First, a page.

By Katherine Paul | February 2, 2018
Newsweek is going to bat for a Monsanto shill.
Henry Miller is at it again.
Miller is the well-known Monsanto mouthpiece who earlier this year was discredited by the New York Times for getting Forbes magazine to publish an “opinion” piece under his name—a piece that was ghostwritten by Monsanto.
Miller has just written a new hit piece on the organic industry.
That doesn’t surprise us. What does surprise us is that Newsweek published the piece—despite knowing all about Miller’s shady ties to Monsanto.
Earlier this year, the New York Times reported that Miller, described by the Times as “an academic and a vocal proponent of genetically modified crops,” had asked Monsanto to draft an opinion piece for him—a piece he then persuaded Forbes magazine to publish under his own name.
On January 19, an op-ed titled “The Campaign for Organic Food is a Deceitful, Expensive Scam,” showed up on the pages of Newsweek magazine, under Miller’s name.
Stacy Malkan, co-director of US Right to Know fired back in her piece, “Monsanto’s Fingerprints All Over Newsweek’s Hit on Organic Food.”
In her in-depth exposé of Miller, Malkan reports that she complained to Newsweek’s opinion editor, Nicholas Wapshott, pointing out that Miller has been widely discredited for trying to pass of Monsanto’s propaganda as his own work.
Here’s what Wapshott wrote in an email to Malkan: “I understand that you and Miller have a long history of dispute on this topic. He flatly denies your assertions.”
Wow. Really? Newsweek is going to bat for a Monsanto shill, regardless of his murky reputation?
Truth be told, Monsanto was the master of fake news long before fake news was a thing. For decades, the St. Louis-based biotech company has enlisted the services of expensive (and slick) PR firms to feed the public and the media lies about everything from how the company improves farmers’ lives, to how its Roundup weedkiller is “safe,” to how GMO crops increase yields and reduce the need for pesticides.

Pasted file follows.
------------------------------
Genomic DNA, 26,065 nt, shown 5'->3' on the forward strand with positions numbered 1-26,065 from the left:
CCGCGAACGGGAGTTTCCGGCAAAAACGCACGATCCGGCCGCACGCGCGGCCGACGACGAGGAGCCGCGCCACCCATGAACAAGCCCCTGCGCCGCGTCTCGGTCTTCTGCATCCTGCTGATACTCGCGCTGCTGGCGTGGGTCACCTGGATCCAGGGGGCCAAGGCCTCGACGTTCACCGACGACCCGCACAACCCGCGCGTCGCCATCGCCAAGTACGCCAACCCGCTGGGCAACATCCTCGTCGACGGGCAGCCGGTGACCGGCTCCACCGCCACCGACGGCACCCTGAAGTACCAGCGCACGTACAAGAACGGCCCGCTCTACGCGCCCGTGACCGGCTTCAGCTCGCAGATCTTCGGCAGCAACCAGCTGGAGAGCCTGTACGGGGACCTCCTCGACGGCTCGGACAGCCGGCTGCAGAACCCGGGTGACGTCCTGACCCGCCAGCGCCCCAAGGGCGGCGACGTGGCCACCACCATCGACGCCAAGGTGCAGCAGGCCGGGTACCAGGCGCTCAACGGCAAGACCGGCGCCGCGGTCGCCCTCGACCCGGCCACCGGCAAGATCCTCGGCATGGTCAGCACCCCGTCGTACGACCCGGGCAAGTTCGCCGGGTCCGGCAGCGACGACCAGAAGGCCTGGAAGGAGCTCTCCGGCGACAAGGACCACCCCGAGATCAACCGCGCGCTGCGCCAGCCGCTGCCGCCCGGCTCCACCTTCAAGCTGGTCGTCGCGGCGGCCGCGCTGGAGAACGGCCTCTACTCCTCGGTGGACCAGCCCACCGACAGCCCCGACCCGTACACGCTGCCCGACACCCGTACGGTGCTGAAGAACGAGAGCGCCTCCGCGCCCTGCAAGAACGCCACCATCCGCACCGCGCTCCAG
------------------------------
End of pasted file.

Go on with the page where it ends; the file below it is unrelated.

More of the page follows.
As consumers wised up, as credible independent scientists dug deeper into the risks associated with glyphosate and Roundup, and as the media started asking tougher questions, Monsanto was forced to up its smoke-and-mirrors game in order to counter the negative PR.
One of Monsanto’s most effective propaganda strategies has been to identify people who on the surface appear to have the right scientific credentials, then collaborate with them behind the scenes to promote Monsanto’s script as their own, independently researched opinions.
Miller is one of those people. And his latest “scientific opinion” is that organic food is a scam.
There’s so much wrong with Miller’s hit piece on organics, and Newsweek’s willingness to publish it, that we hardly know where to begin.
Thankfully, Malkan details all the reasons Newsweek should have rejected Miller’s piece, even if Miller’s scandalous past hadn’t already been exposed. Here are just a few:
- Miller cited pesticide industry sources, not independent science, to claim that organic farming is “actually more harmful to the environment” than conventional agriculture.
- Those same pesticide industry sources included an inaccurate claim by Jay Byrne, former director of corporate communications for Monsanto, that organic allies spent $2.5 billion in one year campaigning against genetically engineered foods in North America. Miller included that figure in his op-ed, without revealing Byrne’s ties to Monsanto.
- Miller tries to discredit the work of New York Times’ reporter Danny Hakim, without disclosing that it was Hakim who exposed Miller’s Monsanto ghostwriting scandal.
Wapshott has an impressive resumé. We could understand if he slipped up when it came to doing his due diligence on Miller before agreeing to run his op-ed.
But we don’t understand how, given all the evidence, Wapshott is still defending Miller.
A recent survey revealed that the top three reasons consumers choose organic—to avoid pesticides, to avoid GMOs and for better nutrition—are health-related. Consumers form their opinions about organic vs. industrial chemical food by doing their own research—relying on credible, independent science and news reports.
Smart consumers have long distrusted Miller and his ilk. Now Newsweek has given them a reason to distrust its editorial judgment.
If you want to give Newsweek opinion editor Nicholas Wapshott a piece of your mind, join in the fun.